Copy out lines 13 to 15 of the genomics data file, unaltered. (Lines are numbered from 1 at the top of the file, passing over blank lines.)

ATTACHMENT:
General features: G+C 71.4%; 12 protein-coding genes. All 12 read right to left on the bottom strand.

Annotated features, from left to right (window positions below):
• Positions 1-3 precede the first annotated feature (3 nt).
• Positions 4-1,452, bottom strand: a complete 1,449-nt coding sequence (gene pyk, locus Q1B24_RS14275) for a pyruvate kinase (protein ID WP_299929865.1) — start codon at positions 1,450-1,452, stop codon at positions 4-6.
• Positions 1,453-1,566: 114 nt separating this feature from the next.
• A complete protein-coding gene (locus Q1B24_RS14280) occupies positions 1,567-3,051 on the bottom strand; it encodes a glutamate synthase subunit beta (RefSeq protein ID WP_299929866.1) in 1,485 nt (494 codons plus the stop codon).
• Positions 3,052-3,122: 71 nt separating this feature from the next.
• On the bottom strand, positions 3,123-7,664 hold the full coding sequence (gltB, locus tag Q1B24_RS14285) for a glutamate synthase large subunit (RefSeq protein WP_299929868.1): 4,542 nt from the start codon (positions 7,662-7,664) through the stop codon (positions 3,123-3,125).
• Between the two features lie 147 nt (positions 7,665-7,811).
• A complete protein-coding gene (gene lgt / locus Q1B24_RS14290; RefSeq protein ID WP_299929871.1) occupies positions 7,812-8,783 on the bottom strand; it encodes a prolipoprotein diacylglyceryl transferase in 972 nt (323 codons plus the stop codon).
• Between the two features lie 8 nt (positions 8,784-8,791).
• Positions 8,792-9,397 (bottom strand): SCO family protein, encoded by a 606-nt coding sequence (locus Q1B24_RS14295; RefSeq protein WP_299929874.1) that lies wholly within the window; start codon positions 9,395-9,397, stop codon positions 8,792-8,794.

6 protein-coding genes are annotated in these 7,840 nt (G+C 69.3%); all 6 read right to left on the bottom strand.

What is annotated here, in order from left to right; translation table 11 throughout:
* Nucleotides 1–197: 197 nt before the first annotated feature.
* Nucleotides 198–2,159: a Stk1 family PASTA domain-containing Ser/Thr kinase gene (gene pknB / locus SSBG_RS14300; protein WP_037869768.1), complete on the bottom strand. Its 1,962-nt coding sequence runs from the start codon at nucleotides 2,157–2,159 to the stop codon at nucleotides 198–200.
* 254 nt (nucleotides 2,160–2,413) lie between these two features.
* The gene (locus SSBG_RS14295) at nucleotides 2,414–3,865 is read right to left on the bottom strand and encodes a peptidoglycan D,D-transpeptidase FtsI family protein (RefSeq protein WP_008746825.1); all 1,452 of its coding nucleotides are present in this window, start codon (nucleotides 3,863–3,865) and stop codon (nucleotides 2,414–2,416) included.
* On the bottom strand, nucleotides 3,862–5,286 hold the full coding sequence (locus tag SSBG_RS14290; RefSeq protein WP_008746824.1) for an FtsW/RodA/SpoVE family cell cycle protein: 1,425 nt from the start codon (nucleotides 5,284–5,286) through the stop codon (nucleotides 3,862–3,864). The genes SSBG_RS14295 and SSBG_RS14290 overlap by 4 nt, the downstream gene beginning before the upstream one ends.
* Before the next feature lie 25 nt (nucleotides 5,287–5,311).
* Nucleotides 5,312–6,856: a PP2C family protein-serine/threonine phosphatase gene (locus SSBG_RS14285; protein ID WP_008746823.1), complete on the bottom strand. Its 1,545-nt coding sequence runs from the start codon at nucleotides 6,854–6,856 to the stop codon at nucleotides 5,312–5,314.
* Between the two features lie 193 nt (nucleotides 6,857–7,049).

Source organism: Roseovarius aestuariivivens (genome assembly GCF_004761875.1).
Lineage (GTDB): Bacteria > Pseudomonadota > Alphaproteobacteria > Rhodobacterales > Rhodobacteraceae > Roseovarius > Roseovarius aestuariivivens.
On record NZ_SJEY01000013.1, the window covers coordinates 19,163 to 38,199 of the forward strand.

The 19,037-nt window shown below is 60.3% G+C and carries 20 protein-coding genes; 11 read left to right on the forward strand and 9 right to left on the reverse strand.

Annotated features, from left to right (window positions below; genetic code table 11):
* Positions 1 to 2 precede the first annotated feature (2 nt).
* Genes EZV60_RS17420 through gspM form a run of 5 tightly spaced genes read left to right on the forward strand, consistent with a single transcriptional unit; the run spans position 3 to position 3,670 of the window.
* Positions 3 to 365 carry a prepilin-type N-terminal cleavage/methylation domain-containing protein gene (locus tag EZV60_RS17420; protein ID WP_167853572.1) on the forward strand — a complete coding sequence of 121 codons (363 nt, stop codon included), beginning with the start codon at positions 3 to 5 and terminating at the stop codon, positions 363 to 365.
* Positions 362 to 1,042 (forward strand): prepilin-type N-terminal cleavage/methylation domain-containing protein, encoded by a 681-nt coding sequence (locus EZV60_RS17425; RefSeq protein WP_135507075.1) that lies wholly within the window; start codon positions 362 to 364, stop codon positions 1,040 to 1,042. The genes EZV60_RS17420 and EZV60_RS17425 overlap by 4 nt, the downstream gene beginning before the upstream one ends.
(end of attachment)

6 protein-coding genes are annotated in these 7,840 nt (G+C 69.3%); all 6 read right to left on the bottom strand.

What is annotated here, in order from left to right; translation table 11 throughout:
* Nucleotides 1–197: 197 nt before the first annotated feature.